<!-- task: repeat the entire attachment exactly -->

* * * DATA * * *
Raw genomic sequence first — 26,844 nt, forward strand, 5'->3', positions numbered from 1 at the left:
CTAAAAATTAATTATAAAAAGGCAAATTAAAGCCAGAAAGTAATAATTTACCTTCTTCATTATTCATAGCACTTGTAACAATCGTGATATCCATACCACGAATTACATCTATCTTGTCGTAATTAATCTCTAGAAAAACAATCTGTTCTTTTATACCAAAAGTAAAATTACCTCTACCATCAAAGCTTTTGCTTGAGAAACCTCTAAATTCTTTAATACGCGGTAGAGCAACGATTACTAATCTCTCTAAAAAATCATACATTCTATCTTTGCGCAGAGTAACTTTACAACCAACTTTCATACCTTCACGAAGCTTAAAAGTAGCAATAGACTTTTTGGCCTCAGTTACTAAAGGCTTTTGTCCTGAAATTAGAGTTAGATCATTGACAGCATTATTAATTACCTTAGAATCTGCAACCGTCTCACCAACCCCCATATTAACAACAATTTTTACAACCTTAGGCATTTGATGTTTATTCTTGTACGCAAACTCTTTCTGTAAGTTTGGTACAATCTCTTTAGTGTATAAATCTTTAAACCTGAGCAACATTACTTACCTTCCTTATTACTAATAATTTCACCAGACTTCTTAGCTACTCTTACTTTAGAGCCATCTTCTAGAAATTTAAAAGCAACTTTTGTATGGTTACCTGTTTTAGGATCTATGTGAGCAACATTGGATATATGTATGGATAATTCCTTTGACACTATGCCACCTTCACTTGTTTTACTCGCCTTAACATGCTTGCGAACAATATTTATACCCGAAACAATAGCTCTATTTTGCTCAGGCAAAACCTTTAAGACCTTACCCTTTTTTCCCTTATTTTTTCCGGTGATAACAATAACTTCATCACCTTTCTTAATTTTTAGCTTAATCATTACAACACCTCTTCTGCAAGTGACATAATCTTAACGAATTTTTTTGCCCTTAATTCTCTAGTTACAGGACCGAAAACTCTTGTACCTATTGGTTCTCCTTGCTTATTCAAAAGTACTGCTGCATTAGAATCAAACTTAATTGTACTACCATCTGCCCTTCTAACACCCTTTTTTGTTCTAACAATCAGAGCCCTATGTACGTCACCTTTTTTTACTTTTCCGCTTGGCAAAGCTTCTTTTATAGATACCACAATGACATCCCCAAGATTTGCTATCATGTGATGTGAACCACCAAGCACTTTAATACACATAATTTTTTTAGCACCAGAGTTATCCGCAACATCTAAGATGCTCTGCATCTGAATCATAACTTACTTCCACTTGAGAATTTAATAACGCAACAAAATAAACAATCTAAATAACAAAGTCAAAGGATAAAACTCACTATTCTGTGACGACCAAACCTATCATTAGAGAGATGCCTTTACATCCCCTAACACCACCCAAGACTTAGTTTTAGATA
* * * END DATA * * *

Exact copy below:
Raw genomic sequence first — 26,844 nt, forward strand, 5'->3', positions numbered from 1 at the left:
CTAAAAATTAATTATAAAAAGGCAAATTAAAGCCAGAAAGTAATAATTTACCTTCTTCATTATTCATAGCACTTGTAACAATCGTGATATCCATACCACGAATTACATCTATCTTGTCGTAATTAATCTCTAGAAAAACAATCTGTTCTTTTATACCAAAAGTAAAATTACCTCTACCATCAAAGCTTTTGCTTGAGAAACCTCTAAATTCTTTAATACGCGGTAGAGCAACGATTACTAATCTCTCTAAAAAATCATACATTCTATCTTTGCGCAGAGTAACTTTACAACCAACTTTCATACCTTCACGAAGCTTAAAAGTAGCAATAGACTTTTTGGCCTCAGTTACTAAAGGCTTTTGTCCTGAAATTAGAGTTAGATCATTGACAGCATTATTAATTACCTTAGAATCTGCAACCGTCTCACCAACCCCCATATTAACAACAATTTTTACAACCTTAGGCATTTGATGTTTATTCTTGTACGCAAACTCTTTCTGTAAGTTTGGTACAATCTCTTTAGTGTATAAATCTTTAAACCTGAGCAACATTACTTACCTTCCTTATTACTAATAATTTCACCAGACTTCTTAGCTACTCTTACTTTAGAGCCATCTTCTAGAAATTTAAAAGCAACTTTTGTATGGTTACCTGTTTTAGGATCTATGTGAGCAACATTGGATATATGTATGGATAATTCCTTTGACACTATGCCACCTTCACTTGTTTTACTCGCCTTAACATGCTTGCGAACAATATTTATACCCGAAACAATAGCTCTATTTTGCTCAGGCAAAACCTTTAAGACCTTACCCTTTTTTCCCTTATTTTTTCCGGTGATAACAATAACTTCATCACCTTTCTTAATTTTTAGCTTAATCATTACAACACCTCTTCTGCAAGTGACATAATCTTAACGAATTTTTTTGCCCTTAATTCTCTAGTTACAGGACCGAAAACTCTTGTACCTATTGGTTCTCCTTGCTTATTCAAAAGTACTGCTGCATTAGAATCAAACTTAATTGTACTACCATCTGCCCTTCTAACACCCTTTTTTGTTCTAACAATCAGAGCCCTATGTACGTCACCTTTTTTTACTTTTCCGCTTGGCAAAGCTTCTTTTATAGATACCACAATGACATCCCCAAGATTTGCTATCATGTGATGTGAACCACCAAGCACTTTAATACACATAATTTTTTTAGCACCAGAGTTATCCGCAACATCTAAGATGCTCTGCATCTGAATCATAACTTACTTCCACTTGAGAATTTAATAACGCAACAAAATAAACAATCTAAATAACAAAGTCAAAGGATAAAACTCACTATTCTGTGACGACCAAACCTATCATTAGAGAGATGCCTTTACATCCCCTAACACCACCCAAGACTTAGTTTTAGATA